Huddleston wants to ‘grow role of volunteering’ among young people

Charities, youth, heritage, sport and tourism minister Nigel Huddleston has indicated he wants to embed young people’s policy across his wide remit.

This includes boosting the role of volunteering in young people's lives, as part of his role as charities minister.

Huddleston replaced charities and youth minister Baroness Barran, after she was moved to the Department for Education amid Boris Johnson’s September reshuffle.

Last month Department for Digital, Culture, Media and Sport (DCMS) minister Huddleston was asked to absorb Barran’s remit within his existing portfolio, which includes tourism, heritage and sport.

In one of his first public engagements as youth minister Huddleston said he saw "huge potential to embed youth across my wider portfolio”.

This includes “growing the role of volunteering” to involve more young people, as well as “creating a greater join up between youth and sport” and in the arts and digital.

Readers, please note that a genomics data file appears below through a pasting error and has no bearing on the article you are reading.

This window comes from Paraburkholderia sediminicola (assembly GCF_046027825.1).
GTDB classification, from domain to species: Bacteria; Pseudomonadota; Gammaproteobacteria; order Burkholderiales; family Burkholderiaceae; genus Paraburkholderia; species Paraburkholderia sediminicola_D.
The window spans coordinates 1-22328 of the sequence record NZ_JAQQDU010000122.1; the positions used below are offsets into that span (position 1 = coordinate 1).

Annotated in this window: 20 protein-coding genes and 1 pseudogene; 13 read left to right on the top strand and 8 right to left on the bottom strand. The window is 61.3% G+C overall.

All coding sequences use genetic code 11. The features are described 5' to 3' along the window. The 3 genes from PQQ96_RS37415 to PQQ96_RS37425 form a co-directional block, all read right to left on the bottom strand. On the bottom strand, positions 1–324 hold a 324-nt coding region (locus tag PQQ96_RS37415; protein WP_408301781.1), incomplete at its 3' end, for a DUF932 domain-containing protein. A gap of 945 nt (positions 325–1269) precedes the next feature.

He was speaking about his new role at the National Youth Agency’s Youth Work Summit this week.

He said: “The youth sector is a critical part of so much that DCMS and the whole of government is hoping to achieve. The sector has faced significant challenges in response to the pandemic and young people have sacrificed an incredible amount during this difficult time.

“Thousands of youth workers and volunteers make a tremendous difference to young people’s lives - they build trusted relationships and create opportunities for them to thrive.

“Youth sector activities provide an essential service for young people and communities, while we all know how transformational youth work can be.”

His comments come amid concerns around funding from youth charities.

A survey by the charity UK Youth earlier this year found that two thirds of youth sector organisations had seen a rise in demand, while the majority (83%) had seen their income dip.

Meanwhile, research by the YMCA and the NYA has found that the average net spending per young person for youth services has plummeted from £136 to £54 over the last ten years.

Last month it emerged that youth charities are still waiting to receive £500m promised by the government two years ago through a Youth Investment Fund.

Huddleston’s comments also follow concerns raised by the British Youth Council that his ministerial brief is too wide.

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